Mary: December 2003 Archives

An obscure item in the news...

| | Comments (3)

I don't know how many people noticed the news yesterday regarding the discovery of a reticulated python measuring 48 feet 7 inches and weighing 984 pounds, or how many people thought much about it, but this is an amazing find. As a devotee of the Discovery Channel and Animal Planet and various nature shows on PBS, I know this snake blows away the conventional wisdom regarding how large these snakes, or any snakes, can become.

Doing a quick Google search, I find everywhere the claim that the reticulated python, considered to be the longest snake in the world, can grow to a length of up to 33 feet and weigh as much as 320 pounds. According to the Guinness Book of World Records, the longest snake ever measured (another reticulated python) was discovered in 1912 and was 32 feet 10 inches long.

While the reticulated python of southeast Asia and the Pacific Islands holds the official record as the world's longest snake, the anaconda of South America weighs more, having a larger girth. In 1944 a 37.5 foot anaconda was shot and measured by a petroleum geologist in Columbia, but the snake disappeared and its size couldn't be verified. There are apocryphal tales of giant anacondas reaching up to 80 feet in length, but such claims are considered to be myth rather than fact. Skins of anacondas have been found for sale in South America that have measured more than 33 feet, but they were probably stretched to bring a higher price.

Some wildlife experts believe no anacondas approaching thirty feet exist in the wild anymore; that they've been hunted for trophies and for sale to zoos, and that prey is no longer plentiful enough to support snakes this size.

This reticulated python, though, is proof that the world still contains places so remote and unknown that wonders can be found. The story accompanying the snake is even more amazing. According to Reuters:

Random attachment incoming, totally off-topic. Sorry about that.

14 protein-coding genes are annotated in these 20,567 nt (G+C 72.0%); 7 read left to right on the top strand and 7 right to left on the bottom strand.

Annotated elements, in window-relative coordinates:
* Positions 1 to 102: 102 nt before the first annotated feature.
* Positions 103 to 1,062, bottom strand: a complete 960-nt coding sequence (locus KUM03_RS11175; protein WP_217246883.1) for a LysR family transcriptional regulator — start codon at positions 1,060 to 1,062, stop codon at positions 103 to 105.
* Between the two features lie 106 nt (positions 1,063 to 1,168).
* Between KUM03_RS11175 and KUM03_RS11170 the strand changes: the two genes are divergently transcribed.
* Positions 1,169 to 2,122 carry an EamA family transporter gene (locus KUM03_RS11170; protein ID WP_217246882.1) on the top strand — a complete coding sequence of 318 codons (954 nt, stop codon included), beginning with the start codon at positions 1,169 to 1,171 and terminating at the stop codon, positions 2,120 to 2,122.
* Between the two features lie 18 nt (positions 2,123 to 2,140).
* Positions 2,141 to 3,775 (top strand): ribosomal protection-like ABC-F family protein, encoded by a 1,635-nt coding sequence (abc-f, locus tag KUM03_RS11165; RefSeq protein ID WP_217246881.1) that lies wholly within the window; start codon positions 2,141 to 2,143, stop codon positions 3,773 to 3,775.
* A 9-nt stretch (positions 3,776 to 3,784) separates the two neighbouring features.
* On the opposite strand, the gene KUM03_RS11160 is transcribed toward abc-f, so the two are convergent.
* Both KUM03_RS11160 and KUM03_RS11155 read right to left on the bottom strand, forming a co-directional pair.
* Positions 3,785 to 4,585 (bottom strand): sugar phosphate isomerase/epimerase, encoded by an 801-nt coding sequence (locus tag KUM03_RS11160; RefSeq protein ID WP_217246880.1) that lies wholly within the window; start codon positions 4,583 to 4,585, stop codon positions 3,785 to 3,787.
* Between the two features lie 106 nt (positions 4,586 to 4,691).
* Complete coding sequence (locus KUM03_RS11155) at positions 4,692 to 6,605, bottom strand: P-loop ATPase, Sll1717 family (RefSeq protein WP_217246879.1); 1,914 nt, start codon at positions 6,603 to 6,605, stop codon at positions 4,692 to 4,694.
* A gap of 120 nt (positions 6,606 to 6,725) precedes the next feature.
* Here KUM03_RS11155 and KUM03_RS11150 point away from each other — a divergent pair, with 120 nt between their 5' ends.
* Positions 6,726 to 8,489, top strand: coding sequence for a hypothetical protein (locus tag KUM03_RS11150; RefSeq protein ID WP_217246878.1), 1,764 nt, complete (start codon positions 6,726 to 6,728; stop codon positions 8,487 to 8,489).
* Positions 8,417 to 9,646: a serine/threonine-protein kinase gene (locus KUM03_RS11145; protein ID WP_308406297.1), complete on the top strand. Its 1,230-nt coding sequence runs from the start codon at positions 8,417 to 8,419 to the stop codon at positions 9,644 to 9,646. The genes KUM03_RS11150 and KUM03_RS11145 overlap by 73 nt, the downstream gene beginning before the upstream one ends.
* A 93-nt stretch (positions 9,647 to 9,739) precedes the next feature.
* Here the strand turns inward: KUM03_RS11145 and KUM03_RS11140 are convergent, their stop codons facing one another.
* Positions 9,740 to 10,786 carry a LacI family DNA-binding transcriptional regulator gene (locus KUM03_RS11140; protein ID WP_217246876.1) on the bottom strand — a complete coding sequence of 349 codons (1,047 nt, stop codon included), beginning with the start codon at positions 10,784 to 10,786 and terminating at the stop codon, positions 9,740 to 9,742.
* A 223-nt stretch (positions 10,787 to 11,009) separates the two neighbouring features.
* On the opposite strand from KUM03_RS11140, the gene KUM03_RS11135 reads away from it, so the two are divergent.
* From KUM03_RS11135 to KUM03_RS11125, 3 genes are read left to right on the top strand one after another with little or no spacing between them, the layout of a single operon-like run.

Darmanto found the reticulated python last year on Sumatra island, where it had been caught and kept in captivity by villagers.

But it took months to get permission from the villagers, who revered the creature, to bring it to Java.

"It was seen as the ruler of the Kubu tribe. So, we had to go by the book and the tourism authorities had to ask for it," Darmanto said.

The Kubu tribe live in the jungles of southern Sumatra and shun encounters with the modern world.

The sad part of this story, of course, is that the python is now in captivity. I wish they'd take it back to the jungle and let it go. I hope the habitat is much larger than what we see of it in this picture. I hope it has lots of vegetation to approximate the snake's natural surroundings. I know it will be fed well (four or five dogs a month, according to the story), but will that make up for the loss of freedom? For once being the ruler of the Kubu tribe? I doubt it.

UPDATE: Not nearly as big as claimed. Not a record. Still a big snake, though.

Merry Christmas everybody

| | Comments (6)

This has been a great Christmas. Proof again, though, of the consequences of asking for something for Christmas. I told my mother I'd like a nice box of chocolates--something she could easily order from a catalogue; she's eighty-one years old--and I now have seven boxes of chocolates: four from my mother, three from my brother and his wife.

I bought my son a guitar and some teach-yourself materials and a couple of songbooks to start him out: John Denver and Bob Dylan. He surprised me with a thing of beauty: a Japanese tea set from a specialty store in an upscale mall. (Again this month he won about $300 playing poker; his friends and I all benefited.)

We've had some fun in the kitchen again this year. Mike requested ham for Christmas, baked a la Alton Brown, so we made a fine mess crushing ginger snaps and spraying bourbon from a small spray bottle otherwise used when ironing clothes.